HRO Buyers Lament That Tables Have Turned

November 6, 2006
The tables have turned in the HR outsourcing market. At least that’s the viewpoint of a number of attendees at HRO World Europe 2006, which is taking place November 6-8 at the Conrad Hotel in Brussels, Belgium.

It was just a year ago that HRO providers were tripping over themselves for buyers’ business. But today they are being much pickier about whom they do business with, says Sunita Malhotra, human resources director, Europe at Electrolux Home Products. The Belgian appliance manufacturer, which has 57,000 employees globally, has had informal discussions with vendors and advisors about HRO.

"It’s a sellers’ market," Malhotra says. "They choose us."

Especially now that some of the major HRO providers are busy absorbing global deals, it seems that they don’t have time to have just informal discussions with prospective buyers, says Claire Daly, HR project manager in Ireland for Intel.

Intel is considering outsourcing some of its HR processes for Europe and has just heard about the trend through advisors and from reading the papers, she says.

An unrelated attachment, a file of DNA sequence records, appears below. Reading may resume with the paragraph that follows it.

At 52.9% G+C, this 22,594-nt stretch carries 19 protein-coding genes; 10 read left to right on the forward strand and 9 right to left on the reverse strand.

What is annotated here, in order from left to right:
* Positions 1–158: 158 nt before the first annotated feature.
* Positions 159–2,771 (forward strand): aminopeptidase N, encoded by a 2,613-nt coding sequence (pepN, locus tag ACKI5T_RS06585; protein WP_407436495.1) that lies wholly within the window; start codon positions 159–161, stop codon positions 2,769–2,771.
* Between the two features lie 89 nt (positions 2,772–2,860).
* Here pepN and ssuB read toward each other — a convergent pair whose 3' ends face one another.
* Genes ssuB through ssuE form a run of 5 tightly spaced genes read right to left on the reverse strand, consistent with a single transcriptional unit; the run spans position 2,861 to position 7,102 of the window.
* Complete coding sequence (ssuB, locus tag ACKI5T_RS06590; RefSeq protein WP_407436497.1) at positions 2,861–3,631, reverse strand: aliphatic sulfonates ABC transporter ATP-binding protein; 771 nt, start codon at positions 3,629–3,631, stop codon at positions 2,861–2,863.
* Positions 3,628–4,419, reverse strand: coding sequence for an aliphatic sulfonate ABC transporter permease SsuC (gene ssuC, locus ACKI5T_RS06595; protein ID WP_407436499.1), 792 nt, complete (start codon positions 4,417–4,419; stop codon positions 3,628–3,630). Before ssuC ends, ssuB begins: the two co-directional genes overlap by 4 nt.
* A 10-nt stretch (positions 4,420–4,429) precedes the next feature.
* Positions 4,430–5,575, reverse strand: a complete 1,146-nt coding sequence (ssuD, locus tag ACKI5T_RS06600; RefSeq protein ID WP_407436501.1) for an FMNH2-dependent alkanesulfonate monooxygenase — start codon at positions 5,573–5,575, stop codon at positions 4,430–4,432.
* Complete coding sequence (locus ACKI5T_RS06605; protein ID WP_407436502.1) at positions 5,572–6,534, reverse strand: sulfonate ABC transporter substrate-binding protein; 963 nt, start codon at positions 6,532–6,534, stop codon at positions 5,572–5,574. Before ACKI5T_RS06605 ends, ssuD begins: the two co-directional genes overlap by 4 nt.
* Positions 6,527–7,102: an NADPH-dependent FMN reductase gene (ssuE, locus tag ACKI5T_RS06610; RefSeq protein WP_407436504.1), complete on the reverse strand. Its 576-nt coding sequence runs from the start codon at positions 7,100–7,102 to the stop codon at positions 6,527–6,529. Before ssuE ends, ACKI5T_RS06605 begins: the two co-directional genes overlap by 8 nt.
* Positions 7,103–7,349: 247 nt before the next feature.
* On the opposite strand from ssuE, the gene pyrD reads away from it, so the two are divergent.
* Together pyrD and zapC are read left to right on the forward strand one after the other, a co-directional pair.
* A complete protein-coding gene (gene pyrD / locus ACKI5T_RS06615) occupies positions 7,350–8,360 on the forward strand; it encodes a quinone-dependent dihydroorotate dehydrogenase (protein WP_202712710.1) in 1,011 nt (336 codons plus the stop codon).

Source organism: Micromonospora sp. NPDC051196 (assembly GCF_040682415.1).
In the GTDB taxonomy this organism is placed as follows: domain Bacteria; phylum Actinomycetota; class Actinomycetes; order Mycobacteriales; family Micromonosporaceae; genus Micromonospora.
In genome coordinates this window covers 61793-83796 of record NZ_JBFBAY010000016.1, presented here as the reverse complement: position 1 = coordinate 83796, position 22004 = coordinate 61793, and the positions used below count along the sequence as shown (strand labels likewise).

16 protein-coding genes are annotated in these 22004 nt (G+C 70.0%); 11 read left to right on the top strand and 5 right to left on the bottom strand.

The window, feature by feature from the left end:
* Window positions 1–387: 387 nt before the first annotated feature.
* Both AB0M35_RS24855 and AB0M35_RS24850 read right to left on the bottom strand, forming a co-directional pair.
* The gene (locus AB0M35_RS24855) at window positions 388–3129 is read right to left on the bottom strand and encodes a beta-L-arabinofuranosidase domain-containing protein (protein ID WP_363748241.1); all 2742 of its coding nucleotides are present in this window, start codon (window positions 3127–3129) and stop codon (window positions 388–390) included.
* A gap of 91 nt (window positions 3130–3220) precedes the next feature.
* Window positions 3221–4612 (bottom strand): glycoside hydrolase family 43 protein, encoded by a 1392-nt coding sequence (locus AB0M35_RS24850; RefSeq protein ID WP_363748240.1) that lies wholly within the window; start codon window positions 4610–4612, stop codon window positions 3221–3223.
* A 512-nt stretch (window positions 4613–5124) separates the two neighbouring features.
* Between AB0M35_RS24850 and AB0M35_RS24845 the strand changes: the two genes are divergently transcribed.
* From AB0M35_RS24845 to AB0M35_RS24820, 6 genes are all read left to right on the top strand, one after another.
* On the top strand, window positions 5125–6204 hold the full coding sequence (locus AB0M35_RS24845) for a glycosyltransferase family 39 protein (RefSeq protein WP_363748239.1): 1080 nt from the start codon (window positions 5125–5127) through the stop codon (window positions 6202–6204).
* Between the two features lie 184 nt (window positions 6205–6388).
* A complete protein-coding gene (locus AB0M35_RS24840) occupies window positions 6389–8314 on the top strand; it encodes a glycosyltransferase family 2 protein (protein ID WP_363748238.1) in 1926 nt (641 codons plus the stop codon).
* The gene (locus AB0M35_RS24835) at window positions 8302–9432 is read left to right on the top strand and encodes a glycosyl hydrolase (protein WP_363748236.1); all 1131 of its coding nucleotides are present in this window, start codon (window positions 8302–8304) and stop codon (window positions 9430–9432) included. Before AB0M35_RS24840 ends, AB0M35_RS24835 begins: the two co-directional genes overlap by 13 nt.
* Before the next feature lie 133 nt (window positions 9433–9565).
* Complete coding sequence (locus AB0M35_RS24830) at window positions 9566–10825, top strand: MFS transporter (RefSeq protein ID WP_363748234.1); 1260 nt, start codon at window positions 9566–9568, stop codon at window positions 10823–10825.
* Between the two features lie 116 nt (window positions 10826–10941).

"You can even tell just by hearing some of the vendors at the conference [that] they really only want to go for the very big deals," she says.

Just a few months ago Hewitt Associates announced that it was going to be more selective about choosing clients, but analysts predict that other major providers will be similarly cautious.

The shift marks a huge reversal from just a year ago, when the big providers were calling all of the shots, says Rudy Van Den Berghe, executive director at Arinso, a Brussels-based HRO provider for midmarket buyers.

"One or two years ago, the clients with the king," he says. "They dictated how the provider was going to operate, where the service centers were going to be and how much staff was going to be transferred."

But today, those same providers have become much more "arrogant," Van Den Berghe says.

"They now say, ‘It has to be our way because we need to be able to make money.’ They tell buyers, ‘Use this solution or go somewhere else.’ "

This means that prospective HRO buyers actually have to woo the provider of their choice, says David Parry, a consultant at Deloitte.

"A lot of organizations tend to procure in an adversarial fashion," he says. "Instead, they need to be open to vendors and see it as a partnership."

When it comes down to it, there are only three or four providers who can do global HRO deals, and those companies are either about to or already have signed large contracts. And it’s a huge amount of work for vendors to take on one of these deals, Parry says.

"So buyers need to demonstrate to vendors that theirs is a business that they want," Parry says.

--Jessica Marquez